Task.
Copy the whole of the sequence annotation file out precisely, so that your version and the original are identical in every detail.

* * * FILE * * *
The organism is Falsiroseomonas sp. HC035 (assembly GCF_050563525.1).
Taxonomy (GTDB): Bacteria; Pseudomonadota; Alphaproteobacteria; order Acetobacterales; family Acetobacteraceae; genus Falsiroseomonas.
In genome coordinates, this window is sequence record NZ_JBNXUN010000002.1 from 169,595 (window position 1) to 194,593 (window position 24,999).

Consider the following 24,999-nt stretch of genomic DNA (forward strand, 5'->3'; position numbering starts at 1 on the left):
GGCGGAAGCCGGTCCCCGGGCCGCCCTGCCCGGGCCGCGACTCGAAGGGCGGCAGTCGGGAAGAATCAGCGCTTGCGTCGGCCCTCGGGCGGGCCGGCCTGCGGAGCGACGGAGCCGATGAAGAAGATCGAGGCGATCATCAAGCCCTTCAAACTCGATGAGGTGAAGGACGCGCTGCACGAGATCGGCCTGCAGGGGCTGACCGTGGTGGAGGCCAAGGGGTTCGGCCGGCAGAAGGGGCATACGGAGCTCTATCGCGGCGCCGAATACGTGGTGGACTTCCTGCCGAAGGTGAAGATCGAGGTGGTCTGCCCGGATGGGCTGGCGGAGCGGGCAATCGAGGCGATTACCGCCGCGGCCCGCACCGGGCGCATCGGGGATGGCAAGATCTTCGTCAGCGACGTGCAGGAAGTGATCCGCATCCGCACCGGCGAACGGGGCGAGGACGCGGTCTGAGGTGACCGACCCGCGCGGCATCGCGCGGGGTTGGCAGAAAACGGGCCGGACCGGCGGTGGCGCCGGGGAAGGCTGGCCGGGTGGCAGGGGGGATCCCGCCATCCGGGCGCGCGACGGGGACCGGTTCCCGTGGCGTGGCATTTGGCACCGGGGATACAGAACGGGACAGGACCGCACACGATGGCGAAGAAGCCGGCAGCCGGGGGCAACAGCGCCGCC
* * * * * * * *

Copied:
The organism is Falsiroseomonas sp. HC035 (assembly GCF_050563525.1).
Taxonomy (GTDB): Bacteria; Pseudomonadota; Alphaproteobacteria; order Acetobacterales; family Acetobacteraceae; genus Falsiroseomonas.
In genome coordinates, this window is sequence record NZ_JBNXUN010000002.1 from 169,595 (window position 1) to 194,593 (window position 24,999).

Consider the following 24,999-nt stretch of genomic DNA (forward strand, 5'->3'; position numbering starts at 1 on the left):
GGCGGAAGCCGGTCCCCGGGCCGCCCTGCCCGGGCCGCGACTCGAAGGGCGGCAGTCGGGAAGAATCAGCGCTTGCGTCGGCCCTCGGGCGGGCCGGCCTGCGGAGCGACGGAGCCGATGAAGAAGATCGAGGCGATCATCAAGCCCTTCAAACTCGATGAGGTGAAGGACGCGCTGCACGAGATCGGCCTGCAGGGGCTGACCGTGGTGGAGGCCAAGGGGTTCGGCCGGCAGAAGGGGCATACGGAGCTCTATCGCGGCGCCGAATACGTGGTGGACTTCCTGCCGAAGGTGAAGATCGAGGTGGTCTGCCCGGATGGGCTGGCGGAGCGGGCAATCGAGGCGATTACCGCCGCGGCCCGCACCGGGCGCATCGGGGATGGCAAGATCTTCGTCAGCGACGTGCAGGAAGTGATCCGCATCCGCACCGGCGAACGGGGCGAGGACGCGGTCTGAGGTGACCGACCCGCGCGGCATCGCGCGGGGTTGGCAGAAAACGGGCCGGACCGGCGGTGGCGCCGGGGAAGGCTGGCCGGGTGGCAGGGGGGATCCCGCCATCCGGGCGCGCGACGGGGACCGGTTCCCGTGGCGTGGCATTTGGCACCGGGGATACAGAACGGGACAGGACCGCACACGATGGCGAAGAAGCCGGCAGCCGGGGGCAACAGCGCCGCC